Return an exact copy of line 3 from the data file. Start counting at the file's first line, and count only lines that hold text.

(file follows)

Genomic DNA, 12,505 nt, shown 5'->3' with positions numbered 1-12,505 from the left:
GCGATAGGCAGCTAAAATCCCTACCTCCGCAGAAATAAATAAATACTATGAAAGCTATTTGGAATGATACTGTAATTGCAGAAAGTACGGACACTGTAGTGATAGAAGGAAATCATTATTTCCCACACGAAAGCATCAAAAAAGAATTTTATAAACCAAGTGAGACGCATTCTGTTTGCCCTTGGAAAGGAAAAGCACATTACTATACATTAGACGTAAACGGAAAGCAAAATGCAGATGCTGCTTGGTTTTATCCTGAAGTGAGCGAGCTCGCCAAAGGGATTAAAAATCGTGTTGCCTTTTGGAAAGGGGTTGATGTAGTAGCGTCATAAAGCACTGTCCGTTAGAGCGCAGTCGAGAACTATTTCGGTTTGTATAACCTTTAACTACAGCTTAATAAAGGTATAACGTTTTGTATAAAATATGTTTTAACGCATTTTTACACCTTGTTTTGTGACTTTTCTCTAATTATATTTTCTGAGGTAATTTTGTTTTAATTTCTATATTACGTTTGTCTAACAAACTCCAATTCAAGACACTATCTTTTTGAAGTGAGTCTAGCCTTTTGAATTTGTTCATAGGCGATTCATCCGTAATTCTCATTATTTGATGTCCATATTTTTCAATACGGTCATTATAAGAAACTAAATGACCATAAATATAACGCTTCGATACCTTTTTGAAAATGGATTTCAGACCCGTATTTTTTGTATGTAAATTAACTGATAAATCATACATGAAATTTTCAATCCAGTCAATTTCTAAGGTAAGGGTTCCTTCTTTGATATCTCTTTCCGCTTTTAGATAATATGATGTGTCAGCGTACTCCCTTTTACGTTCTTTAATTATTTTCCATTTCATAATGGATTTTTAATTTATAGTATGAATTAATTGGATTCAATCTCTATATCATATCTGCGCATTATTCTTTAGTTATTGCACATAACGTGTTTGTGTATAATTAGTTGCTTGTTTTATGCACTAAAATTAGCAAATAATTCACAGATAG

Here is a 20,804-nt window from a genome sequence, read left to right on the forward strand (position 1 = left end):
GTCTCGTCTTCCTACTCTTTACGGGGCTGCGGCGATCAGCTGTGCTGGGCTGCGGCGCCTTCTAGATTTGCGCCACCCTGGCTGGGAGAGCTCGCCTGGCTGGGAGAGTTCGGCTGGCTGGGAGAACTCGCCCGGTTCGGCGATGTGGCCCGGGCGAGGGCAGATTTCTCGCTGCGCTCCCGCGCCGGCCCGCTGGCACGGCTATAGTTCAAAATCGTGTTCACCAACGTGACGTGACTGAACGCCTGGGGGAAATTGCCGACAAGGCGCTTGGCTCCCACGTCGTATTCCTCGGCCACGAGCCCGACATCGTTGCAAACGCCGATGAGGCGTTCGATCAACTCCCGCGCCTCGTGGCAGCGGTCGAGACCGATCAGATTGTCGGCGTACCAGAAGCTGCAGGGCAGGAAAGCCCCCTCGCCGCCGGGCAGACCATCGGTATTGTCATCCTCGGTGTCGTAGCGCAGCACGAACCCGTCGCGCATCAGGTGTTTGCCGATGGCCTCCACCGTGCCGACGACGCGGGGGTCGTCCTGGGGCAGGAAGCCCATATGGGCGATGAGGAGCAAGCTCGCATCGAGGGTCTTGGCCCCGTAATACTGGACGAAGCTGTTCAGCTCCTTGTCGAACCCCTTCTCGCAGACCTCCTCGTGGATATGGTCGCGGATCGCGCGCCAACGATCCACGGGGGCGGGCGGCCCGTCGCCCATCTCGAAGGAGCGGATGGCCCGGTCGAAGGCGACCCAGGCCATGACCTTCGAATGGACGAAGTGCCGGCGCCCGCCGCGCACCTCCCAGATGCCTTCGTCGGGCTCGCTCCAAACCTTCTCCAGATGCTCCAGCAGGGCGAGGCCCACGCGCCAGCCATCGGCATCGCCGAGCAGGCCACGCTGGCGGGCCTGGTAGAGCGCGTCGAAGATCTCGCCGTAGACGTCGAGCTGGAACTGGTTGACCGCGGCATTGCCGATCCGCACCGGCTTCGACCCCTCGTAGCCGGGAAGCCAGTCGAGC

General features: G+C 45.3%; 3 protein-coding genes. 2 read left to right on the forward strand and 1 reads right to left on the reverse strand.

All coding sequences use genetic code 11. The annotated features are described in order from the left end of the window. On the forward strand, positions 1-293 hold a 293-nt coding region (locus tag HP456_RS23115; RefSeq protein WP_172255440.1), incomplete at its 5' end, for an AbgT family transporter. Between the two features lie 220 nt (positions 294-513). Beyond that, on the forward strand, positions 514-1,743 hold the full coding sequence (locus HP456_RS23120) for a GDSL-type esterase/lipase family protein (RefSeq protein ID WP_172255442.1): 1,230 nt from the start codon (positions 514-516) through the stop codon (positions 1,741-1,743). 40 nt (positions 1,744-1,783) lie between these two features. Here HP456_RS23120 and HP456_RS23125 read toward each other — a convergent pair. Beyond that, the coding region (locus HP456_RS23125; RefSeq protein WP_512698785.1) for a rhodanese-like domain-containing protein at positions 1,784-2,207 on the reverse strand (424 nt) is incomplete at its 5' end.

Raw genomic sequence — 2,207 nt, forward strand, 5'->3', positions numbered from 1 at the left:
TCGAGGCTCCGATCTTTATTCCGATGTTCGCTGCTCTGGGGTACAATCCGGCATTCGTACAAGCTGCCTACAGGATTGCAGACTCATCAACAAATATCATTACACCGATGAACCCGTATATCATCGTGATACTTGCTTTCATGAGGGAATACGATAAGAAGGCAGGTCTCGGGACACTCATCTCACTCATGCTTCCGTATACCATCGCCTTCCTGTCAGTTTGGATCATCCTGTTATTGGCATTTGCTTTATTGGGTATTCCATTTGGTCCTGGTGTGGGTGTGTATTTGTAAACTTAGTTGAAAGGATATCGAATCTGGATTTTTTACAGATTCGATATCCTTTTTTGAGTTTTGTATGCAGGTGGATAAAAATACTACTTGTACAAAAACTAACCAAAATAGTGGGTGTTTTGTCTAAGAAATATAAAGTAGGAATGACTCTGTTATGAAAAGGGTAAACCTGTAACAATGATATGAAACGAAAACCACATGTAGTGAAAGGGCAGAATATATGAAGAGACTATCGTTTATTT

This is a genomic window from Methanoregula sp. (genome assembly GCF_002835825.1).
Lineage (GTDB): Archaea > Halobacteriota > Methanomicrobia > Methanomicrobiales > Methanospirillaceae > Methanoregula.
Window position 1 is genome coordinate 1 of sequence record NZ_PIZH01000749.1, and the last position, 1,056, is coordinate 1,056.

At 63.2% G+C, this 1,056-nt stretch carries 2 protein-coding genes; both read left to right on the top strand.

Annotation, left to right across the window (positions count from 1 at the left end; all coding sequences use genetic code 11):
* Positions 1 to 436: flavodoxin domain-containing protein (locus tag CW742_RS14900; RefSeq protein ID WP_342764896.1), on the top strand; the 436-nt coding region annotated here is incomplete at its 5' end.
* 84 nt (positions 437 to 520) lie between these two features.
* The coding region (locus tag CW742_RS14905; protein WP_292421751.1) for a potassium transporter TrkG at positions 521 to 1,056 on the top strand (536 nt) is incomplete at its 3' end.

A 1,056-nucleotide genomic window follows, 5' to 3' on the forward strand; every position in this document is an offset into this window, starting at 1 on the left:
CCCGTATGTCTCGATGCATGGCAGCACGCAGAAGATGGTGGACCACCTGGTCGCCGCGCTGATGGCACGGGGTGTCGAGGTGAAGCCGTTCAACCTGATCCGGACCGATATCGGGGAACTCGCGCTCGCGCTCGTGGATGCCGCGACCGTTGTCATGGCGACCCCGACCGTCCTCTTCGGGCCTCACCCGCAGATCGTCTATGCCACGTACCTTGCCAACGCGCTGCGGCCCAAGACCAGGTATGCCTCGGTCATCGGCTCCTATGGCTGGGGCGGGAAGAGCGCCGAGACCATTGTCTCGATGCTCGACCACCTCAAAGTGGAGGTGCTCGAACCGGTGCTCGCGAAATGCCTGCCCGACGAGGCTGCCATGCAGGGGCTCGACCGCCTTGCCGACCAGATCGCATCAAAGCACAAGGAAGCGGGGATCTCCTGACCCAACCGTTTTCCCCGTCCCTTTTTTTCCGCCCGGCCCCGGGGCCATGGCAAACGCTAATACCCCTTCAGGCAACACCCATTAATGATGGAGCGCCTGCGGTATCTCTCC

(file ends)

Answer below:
Here is a 20,804-nt window from a genome sequence, read left to right on the forward strand (position 1 = left end):